This is a long, perilous journey that we have begun. So, we thought it would be a neat idea to occasionally stop and reflect on where we’ve been and how far we’ve come. What you are about to read is a discussion of our intentionally short period clump of 1930-1959. After setting up several questions to tackle, we entered into our thoughtful discussion to directly sound off to each other and do some discussion of the period as a whole. And if you read something that you don’t agree with, feel free to chime in. Continue reading
Tag Archives: Vampyr
Quite by accident, we chose to review Vampyr (1932) first, as we had originally decided on Dr. Jekyll and Mr. Hyde (1931). However, our inability to properly read dates correctly proved fruitful, as Vampyr provided an excellent starting point. While I am no expert on silent film, nor have I viewed the list of ‘essentials’ that various teachers / movie sites list, I would argue that Vampyr represents the best and the worst characteristics that silent film has to offer. As Warden Walker stated, there are some terrific moments, and some of genuine horror to be held within this film that I don’t believe would be possible with contemporary cinema. Conversely, there are some moments that are excruciatingly difficult to comprehend what is going on, and there are some rough edits going on throughout the film.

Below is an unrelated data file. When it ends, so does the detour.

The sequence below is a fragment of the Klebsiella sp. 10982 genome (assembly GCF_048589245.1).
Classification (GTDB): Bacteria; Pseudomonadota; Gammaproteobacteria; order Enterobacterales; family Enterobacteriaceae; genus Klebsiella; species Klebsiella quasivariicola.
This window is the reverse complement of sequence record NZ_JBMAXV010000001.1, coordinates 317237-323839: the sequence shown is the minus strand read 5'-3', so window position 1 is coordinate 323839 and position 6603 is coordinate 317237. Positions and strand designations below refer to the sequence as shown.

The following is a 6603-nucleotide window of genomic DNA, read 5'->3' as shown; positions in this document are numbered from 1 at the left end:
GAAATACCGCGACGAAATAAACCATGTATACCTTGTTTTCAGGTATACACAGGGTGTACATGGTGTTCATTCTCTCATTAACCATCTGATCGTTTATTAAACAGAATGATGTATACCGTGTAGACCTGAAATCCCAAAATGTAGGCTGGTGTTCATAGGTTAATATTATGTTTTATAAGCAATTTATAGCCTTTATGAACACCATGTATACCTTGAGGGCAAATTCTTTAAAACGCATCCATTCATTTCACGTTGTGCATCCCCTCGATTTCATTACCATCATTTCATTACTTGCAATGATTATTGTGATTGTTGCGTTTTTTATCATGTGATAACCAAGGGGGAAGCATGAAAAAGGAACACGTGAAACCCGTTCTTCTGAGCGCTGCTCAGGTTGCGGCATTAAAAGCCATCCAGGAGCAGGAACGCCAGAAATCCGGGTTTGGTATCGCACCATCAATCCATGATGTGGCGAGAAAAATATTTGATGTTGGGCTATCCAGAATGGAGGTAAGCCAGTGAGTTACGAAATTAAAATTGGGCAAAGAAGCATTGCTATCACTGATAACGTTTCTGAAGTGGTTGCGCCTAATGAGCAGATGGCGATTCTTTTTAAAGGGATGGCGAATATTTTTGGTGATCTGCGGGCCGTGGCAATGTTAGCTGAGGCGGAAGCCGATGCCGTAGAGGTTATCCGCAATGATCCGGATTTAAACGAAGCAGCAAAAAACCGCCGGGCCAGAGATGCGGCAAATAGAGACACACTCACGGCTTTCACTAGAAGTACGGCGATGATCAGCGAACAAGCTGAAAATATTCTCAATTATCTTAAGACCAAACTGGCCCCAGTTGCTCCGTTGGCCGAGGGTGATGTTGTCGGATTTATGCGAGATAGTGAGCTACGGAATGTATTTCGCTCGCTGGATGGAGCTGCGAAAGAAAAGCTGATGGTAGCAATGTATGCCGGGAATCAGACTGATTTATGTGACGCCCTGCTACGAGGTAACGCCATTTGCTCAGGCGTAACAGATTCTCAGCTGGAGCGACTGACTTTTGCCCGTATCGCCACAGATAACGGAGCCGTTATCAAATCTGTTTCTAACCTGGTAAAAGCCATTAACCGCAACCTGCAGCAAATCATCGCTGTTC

We chose to begin with Carl Theodor Dreyer’s Vampyr for a couple of reasons. The first of which was that we wanted to start with something that neither of us had ever seen before, and Vampyr was a film that had caught my eye some time ago. It also made a good jumping on point because it comes out of the German silent horror tradition and allowed us to look at early vampire horror without going back to Nosferatu (1922) or the Hollywood Dracula (1931).
And I felt that what this film really does well is establish why vampires are frightening. Usually, vampires are frightening because they are monsters who must kill and are nearly impossible to stop; here, vampires represent something more sinister. Continue reading